The California Court of Appeals decided to uphold a jury verdict awarding a plaintiff $2, 175.27 for medical expenses and no damages for pain and suffering, in a case where she was seeking between $40,000 and $60,000.
The case, Sievers v. Hill, Cal. Ct. App., 3rd Dist. (2014), arose out of an accident when two young women leaving their high school collided. The defendant, Hill, accidentally accelerated her car at a red light, believing that it had turned green, and thus ran into the back of the plaintiff Sievers’ jeep.
Following the verdict, Sievers moved for a new trial, claiming inadequate damages and prejudice from the failure to remove a certain juror. The trial court denied the motion.
In determining whether a new trial is proper, the court looks at whether “after weighing the evidence the court is convinced from the entire record, including reasonable inferences therefrom, that the court or jury clearly should have reached a different verdict or decision” [emphasis added]. Thus, it must be abundantly clear, objectively, that the jury should have reached a different result.
An award just for medical expenses, or even a little bit less, is not a sufficient reason to find that the judgment was inadequate as a matter of law. This is especially true in cases where it is unclear whether the plaintiff suffered a substantial injury, whether medical treatment was provided as a result of the injuries incurred in the accident, or whether such medical treatment was reasonable or necessary.
In this case, the defendant’s accident reconstruction expert testified that the speed at which the car was traveling at the time of impact was somewhere around 8-10 miles per hour. Regarding the plaintiff’s injuries, expert testimony provided by the defense argued that her injuries did not persist past a certain date, and that subsequent pain was likely attributable to an underlying condition or subsequent traumatic event. The plaintiff had not complained of persistent pain at various doctors’ appointments for different issues, and she had continued playing soccer throughout the time she claimed to have back pain once at trial.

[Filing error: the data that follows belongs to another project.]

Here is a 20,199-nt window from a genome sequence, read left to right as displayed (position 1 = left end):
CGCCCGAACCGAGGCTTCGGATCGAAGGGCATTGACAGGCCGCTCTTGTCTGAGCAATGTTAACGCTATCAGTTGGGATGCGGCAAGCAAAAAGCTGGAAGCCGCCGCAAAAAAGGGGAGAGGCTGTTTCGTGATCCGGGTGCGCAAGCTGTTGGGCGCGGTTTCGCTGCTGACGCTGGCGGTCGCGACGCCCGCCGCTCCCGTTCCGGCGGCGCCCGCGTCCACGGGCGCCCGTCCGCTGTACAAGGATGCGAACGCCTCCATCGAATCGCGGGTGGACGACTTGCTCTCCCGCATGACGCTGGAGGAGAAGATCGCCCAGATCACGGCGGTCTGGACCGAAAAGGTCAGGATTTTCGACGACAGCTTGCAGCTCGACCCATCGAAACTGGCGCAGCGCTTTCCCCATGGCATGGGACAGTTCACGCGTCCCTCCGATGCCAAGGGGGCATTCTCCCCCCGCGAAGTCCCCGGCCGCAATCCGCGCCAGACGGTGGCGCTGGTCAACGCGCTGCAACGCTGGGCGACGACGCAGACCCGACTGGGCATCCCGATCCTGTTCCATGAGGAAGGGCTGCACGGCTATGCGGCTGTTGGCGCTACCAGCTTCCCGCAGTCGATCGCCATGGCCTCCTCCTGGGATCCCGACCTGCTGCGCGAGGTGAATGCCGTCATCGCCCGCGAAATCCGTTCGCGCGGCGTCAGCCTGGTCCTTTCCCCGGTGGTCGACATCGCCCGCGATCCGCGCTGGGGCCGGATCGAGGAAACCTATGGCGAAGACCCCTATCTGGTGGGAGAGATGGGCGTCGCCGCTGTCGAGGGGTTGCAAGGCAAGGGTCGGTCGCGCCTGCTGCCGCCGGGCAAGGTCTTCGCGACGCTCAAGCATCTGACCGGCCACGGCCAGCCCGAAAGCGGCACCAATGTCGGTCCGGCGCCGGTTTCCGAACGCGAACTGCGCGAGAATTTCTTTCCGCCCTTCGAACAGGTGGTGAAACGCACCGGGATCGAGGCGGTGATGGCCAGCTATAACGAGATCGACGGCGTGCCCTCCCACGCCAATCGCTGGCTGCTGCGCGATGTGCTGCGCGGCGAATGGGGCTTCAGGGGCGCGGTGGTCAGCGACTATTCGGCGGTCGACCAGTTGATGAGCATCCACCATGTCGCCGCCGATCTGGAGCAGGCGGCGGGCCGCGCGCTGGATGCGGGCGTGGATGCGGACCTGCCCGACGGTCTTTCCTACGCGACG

Although the defense’s evidence is not definitive as a matter of law, it is up to the jury as a fact finder to decide whether they accept the defense’s or the plaintiff’s version of the facts based on the evidence presented at trial. Therefore, in this case it appeared that the jury agreed with the defense’s version of the facts, namely that the persistent back issue was not attributable to the collision, and this belief is what led to the lower damages award amount. Regarding the claim that a certain juror should have been removed, the court did not find that the juror’s continued presence was prejudicial to the determination of the case. Therefore, the judgment was affirmed.
If you have been injured in a car accident, it is important to understand your rights so that you can ensure you receive the compensation you deserve. The lawyers at Sharifi Firm, APC have significant experience in handling car accident cases throughout California. If you have been involved in a car accident, contact us today for a free consultation. We can be reached through this website, or by calling (866) 422-7222.
More Blog Posts:
California Court of Appeals Upholds Jury Award in Three-Car Accident, Southern California Injury Lawyer Blog, published February 20, 2015
California Court of Appeal Sides with Insurer in High Speed Car Accident Case, Southern California Injury Lawyer Blog, published February 13, 2015